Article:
How to Invest in Stocks for Kids

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Invest in stocks for kids by opening an account in your name for their benefit and buying the stocks of companies that they might use. Subscribe to the Wall Street Journal to help kids learn about stocks with advice from a financial consultant in this free video on investments.

Part of the Video Series: Investment Tips & Financial Planning
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Video Transcript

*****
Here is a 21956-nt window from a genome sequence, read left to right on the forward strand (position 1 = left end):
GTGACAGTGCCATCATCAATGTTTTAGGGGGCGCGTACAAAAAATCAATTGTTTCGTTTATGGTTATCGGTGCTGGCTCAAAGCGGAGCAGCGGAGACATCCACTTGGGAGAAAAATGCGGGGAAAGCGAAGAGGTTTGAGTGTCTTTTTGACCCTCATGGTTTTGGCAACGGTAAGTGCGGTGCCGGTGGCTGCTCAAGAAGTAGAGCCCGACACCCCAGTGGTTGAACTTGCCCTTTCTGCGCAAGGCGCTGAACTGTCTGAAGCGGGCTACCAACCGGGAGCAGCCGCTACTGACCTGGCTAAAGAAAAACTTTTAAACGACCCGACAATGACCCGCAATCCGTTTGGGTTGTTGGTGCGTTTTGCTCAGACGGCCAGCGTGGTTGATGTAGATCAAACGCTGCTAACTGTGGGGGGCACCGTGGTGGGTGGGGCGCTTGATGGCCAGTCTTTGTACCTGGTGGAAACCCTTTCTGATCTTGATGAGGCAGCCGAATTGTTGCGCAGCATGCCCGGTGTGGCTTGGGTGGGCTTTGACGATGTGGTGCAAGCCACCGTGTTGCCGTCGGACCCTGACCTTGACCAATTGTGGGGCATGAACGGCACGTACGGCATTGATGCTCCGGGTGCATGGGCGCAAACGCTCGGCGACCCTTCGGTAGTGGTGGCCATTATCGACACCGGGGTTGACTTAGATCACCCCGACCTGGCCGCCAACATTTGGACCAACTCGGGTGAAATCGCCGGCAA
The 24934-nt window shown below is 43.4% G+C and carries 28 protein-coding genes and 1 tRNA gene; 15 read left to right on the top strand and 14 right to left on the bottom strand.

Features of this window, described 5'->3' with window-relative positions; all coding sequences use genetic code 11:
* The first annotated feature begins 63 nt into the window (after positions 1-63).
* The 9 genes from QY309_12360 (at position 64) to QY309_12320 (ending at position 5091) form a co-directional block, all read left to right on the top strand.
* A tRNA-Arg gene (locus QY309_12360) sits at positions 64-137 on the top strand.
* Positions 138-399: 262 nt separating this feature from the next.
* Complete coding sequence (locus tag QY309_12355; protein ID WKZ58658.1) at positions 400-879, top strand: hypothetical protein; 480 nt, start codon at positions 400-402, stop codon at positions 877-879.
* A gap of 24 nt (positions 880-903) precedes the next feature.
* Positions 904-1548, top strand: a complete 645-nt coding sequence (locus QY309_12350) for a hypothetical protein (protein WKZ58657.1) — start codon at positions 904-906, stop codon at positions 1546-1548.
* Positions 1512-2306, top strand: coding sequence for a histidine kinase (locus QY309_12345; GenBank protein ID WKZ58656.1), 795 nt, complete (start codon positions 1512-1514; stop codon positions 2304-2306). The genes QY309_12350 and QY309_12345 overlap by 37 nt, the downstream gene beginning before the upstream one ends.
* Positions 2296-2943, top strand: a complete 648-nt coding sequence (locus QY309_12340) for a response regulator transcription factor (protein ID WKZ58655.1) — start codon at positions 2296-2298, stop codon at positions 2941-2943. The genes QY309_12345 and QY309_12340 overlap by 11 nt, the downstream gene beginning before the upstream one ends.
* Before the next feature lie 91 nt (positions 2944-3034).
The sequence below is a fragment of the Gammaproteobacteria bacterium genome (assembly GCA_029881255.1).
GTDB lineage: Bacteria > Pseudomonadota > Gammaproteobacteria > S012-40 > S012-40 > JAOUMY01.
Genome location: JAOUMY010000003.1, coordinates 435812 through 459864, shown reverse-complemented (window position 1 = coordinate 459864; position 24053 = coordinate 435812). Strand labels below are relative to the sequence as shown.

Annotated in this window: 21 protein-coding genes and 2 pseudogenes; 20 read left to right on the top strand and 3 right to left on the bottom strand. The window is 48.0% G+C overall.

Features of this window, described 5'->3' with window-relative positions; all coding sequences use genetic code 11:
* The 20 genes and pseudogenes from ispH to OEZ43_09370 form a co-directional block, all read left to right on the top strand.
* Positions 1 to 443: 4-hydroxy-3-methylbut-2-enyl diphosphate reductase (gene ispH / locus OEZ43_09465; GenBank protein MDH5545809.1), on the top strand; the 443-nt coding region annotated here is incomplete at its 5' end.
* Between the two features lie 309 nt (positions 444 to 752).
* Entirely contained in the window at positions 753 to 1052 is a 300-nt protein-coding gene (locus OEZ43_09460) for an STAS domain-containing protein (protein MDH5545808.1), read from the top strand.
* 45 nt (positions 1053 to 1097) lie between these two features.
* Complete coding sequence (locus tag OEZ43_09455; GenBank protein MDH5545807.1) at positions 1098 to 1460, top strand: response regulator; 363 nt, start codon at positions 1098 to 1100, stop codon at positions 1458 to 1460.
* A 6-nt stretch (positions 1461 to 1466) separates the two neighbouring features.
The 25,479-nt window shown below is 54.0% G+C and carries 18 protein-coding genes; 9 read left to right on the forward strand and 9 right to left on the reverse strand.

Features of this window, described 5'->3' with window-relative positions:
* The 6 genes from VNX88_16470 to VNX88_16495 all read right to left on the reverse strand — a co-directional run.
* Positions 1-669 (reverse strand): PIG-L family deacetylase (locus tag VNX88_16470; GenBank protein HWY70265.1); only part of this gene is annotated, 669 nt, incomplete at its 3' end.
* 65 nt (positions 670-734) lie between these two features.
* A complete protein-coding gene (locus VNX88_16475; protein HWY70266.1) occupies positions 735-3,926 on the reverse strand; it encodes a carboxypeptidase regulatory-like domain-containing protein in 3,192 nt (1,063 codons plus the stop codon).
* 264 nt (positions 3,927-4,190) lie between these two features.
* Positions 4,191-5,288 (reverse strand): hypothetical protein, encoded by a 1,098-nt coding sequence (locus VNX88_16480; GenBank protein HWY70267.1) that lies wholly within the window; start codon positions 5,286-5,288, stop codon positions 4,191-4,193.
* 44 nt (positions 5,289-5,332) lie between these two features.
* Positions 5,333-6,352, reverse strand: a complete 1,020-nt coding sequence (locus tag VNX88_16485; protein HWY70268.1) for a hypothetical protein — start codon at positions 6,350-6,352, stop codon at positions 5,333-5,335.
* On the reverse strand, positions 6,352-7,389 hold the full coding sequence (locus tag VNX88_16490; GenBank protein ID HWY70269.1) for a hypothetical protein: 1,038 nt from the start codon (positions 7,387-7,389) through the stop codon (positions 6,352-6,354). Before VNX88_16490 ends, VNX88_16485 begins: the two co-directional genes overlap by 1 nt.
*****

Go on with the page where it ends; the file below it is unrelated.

Have you ever started to think about how you're going to get your kids interested in the stock market? Well one of the easy ways to do that is to buy stock for them in companies that they might use products for. For instance, did your son or daughter eat Gerber baby food? Do your kids eat Kellogg's Cornflakes? Do they use Microsoft products? And for very fun things, do they use Crayola Crayons or Bic pens or go down the list, what car do you drive? Maybe that's another example. Physically how do you buy stock for them? Well you probably don't want that child even if they're over 18 to have the right to take money out of any account that you open for them. So you open an account in your name for the benefit of them. And then you can share with them the details of what you've been buying and selling, whether it's gone up or down and the lessons that are associated with why you bought that stock, why you sold that stock and the commission part of it so they really get a complete picture over what's happening. So one other thing to think about is how do you turn kids on to stock? Now that sounds pretty strange because a 10 or 11 or 12 year old running around probably isn't thinking about whether the value of their stock portfolio's going up or down, but easy ways to do it, get a copy of the Wall Street Journal, subscribe to it and have it delivered to your house and make it available for them to read the newspaper. Same with parents, maybe leave websites up that talk about stocks or bonds. If you know corporate managers that are very gifted and can speak directly to kids, maybe Warren Buffet for one, you can pull their websites and just leave it run so that the kids hear what they're saying. Like all kids, they're not going to want to admit that they're learning anything from you, but we all know that they really do. In theory kids with a very long investment time horizon can handle more volatility in the stock side in the investment side of their portfolio so that's something to consider. If that's true, then perhaps you can own a company that goes up or down more but grows at a faster clip on an annual basis because if they're 10 years old and they're investment time frame is 50 years or 60 years, they got plenty of time to wait. I'm Roger Groh at Groh Asset and thank you very much for spending time with me.

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